"You know what?" he said. "I felt so awkward doing that interview to be honest. I'm like, I've got to try to make this funny as possible. I don't know how to answer questions about simulation games. That was obviously a joke."

When you think about a real person having to do an interview about their digital player's performance, you can see how things could get awkward pretty quickly. Then again, if Ovechkin were always calling for the puck it would not be that surprising. He is, after all, one of the greatest goal scorers of all time. He could be forgiven for wanting the puck on his stick as often as possible.

Backstrom, however, said of Ovechkin that he doesn't need to call for the puck. Part of what makes him great is his ability to find the best place to be to score at all times.

"I think looking at it, [Ovechkin's] never yelling for the puck," Bacsktrom said. "He's just that good of a goal-scorer and I'm happy to give him the puck every time too. I was just trying to make that funny interview."

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Hath's Heroes is keeping Garnet Hathaway busy during the quarantine

Hath's Heroes is keeping Garnet Hathaway busy during the quarantine

Like the rest of us, Capitals' winger Garnet Hathaway is just trying to stay sane and helping out where he can.

His charity, Hath's Heroes, which provides meals to first responders, is especially important in the midst of the coronavirus pandemic. Hath's Heroes started working with Capitals' Chef Robert "Robbie" Wood to provide even more meals to first responders, which Wood is matching, plus an additional meal to a high-risk individual in need.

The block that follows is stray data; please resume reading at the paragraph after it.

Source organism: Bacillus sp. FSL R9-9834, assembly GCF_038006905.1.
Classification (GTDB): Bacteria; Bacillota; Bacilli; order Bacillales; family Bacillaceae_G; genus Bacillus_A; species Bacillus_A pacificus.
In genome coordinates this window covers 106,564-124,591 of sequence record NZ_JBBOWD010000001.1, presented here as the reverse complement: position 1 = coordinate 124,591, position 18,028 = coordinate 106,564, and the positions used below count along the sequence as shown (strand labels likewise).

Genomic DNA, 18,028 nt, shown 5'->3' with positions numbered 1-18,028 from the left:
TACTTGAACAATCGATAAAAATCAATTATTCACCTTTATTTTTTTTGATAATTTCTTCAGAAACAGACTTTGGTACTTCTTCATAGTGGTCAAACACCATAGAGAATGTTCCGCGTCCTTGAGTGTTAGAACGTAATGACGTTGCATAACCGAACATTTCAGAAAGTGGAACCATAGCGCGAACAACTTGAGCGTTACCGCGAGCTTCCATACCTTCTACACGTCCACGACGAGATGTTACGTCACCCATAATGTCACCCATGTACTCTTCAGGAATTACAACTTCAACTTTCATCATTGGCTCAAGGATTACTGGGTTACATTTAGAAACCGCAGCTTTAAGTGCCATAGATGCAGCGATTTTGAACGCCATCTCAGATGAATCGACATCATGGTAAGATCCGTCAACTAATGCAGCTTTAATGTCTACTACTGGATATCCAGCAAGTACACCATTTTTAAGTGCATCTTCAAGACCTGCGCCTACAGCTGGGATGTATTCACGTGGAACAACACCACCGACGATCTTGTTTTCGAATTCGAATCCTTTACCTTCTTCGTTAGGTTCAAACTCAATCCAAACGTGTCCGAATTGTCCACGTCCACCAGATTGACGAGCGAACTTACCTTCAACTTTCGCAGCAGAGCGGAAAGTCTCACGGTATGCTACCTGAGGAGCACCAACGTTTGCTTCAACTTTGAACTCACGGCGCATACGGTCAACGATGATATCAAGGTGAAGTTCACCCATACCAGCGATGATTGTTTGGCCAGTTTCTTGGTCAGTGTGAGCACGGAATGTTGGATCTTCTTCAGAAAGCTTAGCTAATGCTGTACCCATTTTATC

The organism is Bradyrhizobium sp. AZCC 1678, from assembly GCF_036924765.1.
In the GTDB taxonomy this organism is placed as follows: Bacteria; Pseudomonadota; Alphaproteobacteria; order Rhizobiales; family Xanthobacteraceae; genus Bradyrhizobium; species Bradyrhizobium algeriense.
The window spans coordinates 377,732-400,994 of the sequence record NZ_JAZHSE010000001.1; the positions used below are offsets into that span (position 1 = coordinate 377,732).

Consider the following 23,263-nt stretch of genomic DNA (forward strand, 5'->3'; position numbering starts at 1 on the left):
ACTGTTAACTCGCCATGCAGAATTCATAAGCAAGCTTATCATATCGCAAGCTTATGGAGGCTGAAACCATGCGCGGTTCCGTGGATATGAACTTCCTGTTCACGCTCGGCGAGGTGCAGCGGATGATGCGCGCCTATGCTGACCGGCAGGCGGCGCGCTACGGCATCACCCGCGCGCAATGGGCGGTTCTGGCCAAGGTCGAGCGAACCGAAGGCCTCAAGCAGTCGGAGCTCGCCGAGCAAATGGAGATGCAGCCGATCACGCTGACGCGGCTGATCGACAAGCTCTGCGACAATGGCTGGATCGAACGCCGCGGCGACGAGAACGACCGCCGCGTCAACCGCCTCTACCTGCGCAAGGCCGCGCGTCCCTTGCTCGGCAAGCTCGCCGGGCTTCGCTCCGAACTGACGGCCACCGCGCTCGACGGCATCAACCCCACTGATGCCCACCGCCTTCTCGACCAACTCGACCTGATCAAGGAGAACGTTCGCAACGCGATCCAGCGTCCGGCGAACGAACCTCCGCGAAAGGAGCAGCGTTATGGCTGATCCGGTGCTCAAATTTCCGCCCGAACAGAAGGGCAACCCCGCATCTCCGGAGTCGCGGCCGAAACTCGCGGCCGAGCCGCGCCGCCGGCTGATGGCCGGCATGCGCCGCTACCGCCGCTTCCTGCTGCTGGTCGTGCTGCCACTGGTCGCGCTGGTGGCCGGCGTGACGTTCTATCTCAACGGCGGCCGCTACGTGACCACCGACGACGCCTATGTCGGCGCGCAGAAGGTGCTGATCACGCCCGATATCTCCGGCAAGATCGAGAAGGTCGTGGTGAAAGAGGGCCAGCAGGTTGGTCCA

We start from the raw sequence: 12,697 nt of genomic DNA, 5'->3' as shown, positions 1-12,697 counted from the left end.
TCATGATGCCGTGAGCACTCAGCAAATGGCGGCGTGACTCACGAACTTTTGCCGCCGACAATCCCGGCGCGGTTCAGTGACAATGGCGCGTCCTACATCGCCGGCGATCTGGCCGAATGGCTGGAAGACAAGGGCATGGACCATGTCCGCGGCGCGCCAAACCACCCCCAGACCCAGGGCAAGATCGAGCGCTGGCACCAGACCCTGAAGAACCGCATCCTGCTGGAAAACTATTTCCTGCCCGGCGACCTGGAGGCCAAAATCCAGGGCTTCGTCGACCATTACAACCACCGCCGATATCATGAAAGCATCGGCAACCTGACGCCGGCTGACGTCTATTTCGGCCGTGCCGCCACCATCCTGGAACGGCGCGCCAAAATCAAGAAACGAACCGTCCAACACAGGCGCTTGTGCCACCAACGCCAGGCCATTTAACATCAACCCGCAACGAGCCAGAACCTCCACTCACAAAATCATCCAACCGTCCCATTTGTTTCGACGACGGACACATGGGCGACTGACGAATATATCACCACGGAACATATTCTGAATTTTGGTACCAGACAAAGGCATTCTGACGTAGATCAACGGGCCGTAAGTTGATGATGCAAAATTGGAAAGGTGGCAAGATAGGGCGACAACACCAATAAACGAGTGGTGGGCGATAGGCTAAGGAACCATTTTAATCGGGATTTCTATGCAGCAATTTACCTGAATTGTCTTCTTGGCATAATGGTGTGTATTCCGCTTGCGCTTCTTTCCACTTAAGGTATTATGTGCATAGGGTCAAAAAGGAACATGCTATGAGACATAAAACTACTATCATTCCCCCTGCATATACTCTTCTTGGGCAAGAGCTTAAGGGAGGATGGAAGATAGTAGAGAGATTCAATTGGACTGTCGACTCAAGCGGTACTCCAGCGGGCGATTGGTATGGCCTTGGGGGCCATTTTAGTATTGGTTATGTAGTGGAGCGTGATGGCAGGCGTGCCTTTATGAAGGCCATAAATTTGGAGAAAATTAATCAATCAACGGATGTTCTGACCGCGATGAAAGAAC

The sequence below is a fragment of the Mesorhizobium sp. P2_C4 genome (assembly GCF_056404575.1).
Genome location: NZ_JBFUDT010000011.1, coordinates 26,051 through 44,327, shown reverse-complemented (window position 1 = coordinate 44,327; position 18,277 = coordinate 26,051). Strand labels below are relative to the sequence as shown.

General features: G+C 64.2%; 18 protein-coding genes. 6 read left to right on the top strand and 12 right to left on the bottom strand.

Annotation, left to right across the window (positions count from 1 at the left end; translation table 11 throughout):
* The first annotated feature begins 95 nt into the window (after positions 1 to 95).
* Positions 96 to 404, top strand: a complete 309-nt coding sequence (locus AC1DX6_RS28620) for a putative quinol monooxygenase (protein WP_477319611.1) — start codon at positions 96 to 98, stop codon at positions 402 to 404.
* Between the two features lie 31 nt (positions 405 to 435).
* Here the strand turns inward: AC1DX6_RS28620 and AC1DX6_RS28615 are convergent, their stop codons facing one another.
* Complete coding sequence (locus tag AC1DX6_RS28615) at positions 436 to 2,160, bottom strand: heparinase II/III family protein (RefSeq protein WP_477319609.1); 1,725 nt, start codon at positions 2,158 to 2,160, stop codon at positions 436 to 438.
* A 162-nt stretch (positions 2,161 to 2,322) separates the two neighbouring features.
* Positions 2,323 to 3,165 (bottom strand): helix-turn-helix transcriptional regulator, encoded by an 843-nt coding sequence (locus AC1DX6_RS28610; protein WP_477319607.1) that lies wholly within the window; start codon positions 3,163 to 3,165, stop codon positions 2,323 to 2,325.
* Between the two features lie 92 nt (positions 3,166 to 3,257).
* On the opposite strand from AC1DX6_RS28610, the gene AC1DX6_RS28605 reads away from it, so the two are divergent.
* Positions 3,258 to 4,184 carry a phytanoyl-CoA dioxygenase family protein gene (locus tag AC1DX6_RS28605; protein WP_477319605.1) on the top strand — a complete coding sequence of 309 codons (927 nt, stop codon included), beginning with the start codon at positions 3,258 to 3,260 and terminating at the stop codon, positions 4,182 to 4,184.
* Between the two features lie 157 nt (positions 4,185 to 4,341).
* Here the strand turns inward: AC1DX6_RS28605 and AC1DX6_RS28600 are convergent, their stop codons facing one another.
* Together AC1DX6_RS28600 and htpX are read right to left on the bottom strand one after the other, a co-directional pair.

“Chef Robbie has been serving the Caps for a long time and makes unbelievable food, I can attest to it, and they also have a great initiative with Kid Power and DC Central Kitchen," Hathaway said on the Capitals Talk Podcast.

While many are fortunate to be able to work from home or be with family during the pandemic, first responders are out on the front lines.

“It’s the social responsibility of staying safe, keeping your distance and trying to stay healthy and protecting those around you," Hathaway said. "So I feel that’s where we can all feel great about helping somebody, by taking responsibility for your actions and helping out if you can."

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Doing one's part is important to flatten the curve and Hathaway says donations of any amount are appreciated.

“For donations, if you can, if you have the opportunity to and you’re capable of, any amount really does make a difference.”

When he's not working with Hath's Heroes, Hathaway has been spending time with his fianceé and dog and trying to learn the Harmonica he got for Christmas. "Silent Night" was the first song he learned to play.

“Months away from the Christmas season, but I think I’ll be ready by then," Hathaway said.

Aside from downtime, Hathaway has taken solace in finding structure in his day.

“I think the biggest thing is trying to find a structure that works, that I can stay physically healthy and mentally healthy." 

“For everyone that’s feeling cooped up in their house, they gotta stay active and they gotta get some fresh air and they gotta stay healthy," Hathaway said.

While everyone has been binge-watching Netflix's hit documentary "Tiger King," Hathaway says he hasn't had the opportunity to watch yet.

“I might be the only person in America not watching Tiger King, but that’s not to say that I won’t get there at some point."